Everyone is talking about cloud computing these days — even the gaming industry. IGN reports that today at the Tokyo Game Show 2013, Sony Worldwide Studios president Shuhei Yoshida said that the company will make use of its Gaikai acquisition and offer a library of PS3 games available in the cloud in 2014. The maker of the PlayStation 4 certainly has an edge, but it’s not long before more cloud becomes an integral part in how gamers interact with content.
The exact timeline and details of Sony’s cloud library are a bit thin, but Yoshida did confirm that the games will be available for the PS4, PS Vita and the newly announced (and still disappointingly Japan-only) PS Vita TV. It’s likely that the games will be tied to a username on the PlayStation Network — allowing users to play their own games on friends’ consoles — but there’s still NO word about library sharing. That said, it’s likely that Sony will reveal more details as we near the release date of the PS4.
Sony’s decision to capitalize on Gaikai’s technology may be the first implementation of the cloud for a console, but the idea was similarly pitched at E3, when Microsoft spoke more about the Xbox One. However, that feature was scrapped after the company received pushback from gamers. Valve has also announced a similar program with Steam Family Sharing, which allows friends to access owned games in the Steam cloud.
Embracing the cloud has a lot of benefits for gaming consoles, and has the possibility to open a new sales model. Both Sony and Microsoft have been jockeying to with the favor of indie developers — a sentiment solidified by indie games’ strong presence at both E3 and Gamescom. A console could conceivably offer a seamless free-to-play demo cloud that allows users to try many indie games without risking space on a hard drive. Sharing is also valuable, as users can open their cloud up to friends and family fairly easily.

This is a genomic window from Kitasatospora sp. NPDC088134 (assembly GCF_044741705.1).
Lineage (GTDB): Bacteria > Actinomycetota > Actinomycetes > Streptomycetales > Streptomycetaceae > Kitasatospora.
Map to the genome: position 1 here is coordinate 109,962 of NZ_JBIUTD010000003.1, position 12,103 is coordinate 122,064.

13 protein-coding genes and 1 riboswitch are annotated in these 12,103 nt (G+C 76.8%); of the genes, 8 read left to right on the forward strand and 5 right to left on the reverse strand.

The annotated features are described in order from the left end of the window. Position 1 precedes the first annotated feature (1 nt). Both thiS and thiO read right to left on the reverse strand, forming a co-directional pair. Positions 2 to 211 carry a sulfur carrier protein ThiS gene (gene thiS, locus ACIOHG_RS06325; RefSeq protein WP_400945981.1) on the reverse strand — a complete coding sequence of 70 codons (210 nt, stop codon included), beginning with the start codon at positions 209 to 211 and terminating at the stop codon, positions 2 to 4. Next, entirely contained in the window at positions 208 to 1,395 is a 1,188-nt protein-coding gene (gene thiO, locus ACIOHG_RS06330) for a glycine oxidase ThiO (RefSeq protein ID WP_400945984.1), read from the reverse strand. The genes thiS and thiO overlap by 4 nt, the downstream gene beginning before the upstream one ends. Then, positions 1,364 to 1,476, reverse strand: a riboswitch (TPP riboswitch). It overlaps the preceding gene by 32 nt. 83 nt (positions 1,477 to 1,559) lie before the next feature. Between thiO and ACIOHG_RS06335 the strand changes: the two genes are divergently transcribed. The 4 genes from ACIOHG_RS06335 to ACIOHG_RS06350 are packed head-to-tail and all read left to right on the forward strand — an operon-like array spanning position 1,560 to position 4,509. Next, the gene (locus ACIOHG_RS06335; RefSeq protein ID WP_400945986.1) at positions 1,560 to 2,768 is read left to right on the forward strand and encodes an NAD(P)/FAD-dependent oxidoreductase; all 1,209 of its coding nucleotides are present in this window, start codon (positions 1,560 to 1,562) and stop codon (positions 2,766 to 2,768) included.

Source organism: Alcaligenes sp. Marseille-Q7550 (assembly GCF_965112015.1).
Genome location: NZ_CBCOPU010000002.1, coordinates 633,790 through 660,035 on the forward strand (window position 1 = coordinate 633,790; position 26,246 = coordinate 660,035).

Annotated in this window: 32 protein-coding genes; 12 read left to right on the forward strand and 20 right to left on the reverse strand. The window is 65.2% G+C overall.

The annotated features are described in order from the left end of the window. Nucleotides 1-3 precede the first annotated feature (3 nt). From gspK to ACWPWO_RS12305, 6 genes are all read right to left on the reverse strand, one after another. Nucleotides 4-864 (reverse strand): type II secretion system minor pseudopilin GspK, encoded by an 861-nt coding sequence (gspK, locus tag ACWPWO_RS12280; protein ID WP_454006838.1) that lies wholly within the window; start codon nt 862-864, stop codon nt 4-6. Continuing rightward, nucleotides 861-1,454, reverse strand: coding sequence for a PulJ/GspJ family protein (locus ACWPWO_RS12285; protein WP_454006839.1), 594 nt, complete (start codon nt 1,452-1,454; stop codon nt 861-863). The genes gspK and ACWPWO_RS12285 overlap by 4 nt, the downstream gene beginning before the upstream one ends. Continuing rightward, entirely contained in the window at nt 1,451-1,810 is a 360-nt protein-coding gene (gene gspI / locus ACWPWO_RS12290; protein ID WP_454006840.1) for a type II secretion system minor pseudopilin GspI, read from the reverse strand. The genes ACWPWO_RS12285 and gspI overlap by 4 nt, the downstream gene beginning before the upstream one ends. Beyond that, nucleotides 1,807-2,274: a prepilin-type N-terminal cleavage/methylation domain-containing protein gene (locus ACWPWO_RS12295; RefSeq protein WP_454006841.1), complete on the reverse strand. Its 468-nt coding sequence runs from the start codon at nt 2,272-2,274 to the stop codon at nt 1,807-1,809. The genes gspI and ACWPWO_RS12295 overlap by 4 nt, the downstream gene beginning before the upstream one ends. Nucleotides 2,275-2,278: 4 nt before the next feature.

But it’s ultimately going to come down to execution of privacy, security and ownership. A large part of why Microsoft blundered with its Xbox One policies is because it was so strict: once in the cloud, users couldn’t revoke or retrieve their games, and the disk was permanently registered to that username. While this concept works well on Steam, where great games are often less than $15, Microsoft’s games often cost quadruple that.
The cloud has also had a difficult relationship with “always-on” DRM — the idea of using the internet to consistently verify ownership of games (and protect piracy). It’s still unclear whether Sony’s cloud will allow for local downloads to play games offline, but cutting that option out has the potential to ruin the program. Microsoft made that mistake once by requiring the Xbox One to be always connected, so it’s obvious that it won’t fly for Sony. Gamers will embrace the cloud, but only if it also allows for flexibility — they won’t jump hurdles to play games.
Either way, the cloud won’t stay out of gaming for much longer, and Sony’s first steps will be crucial to whether it will thrive.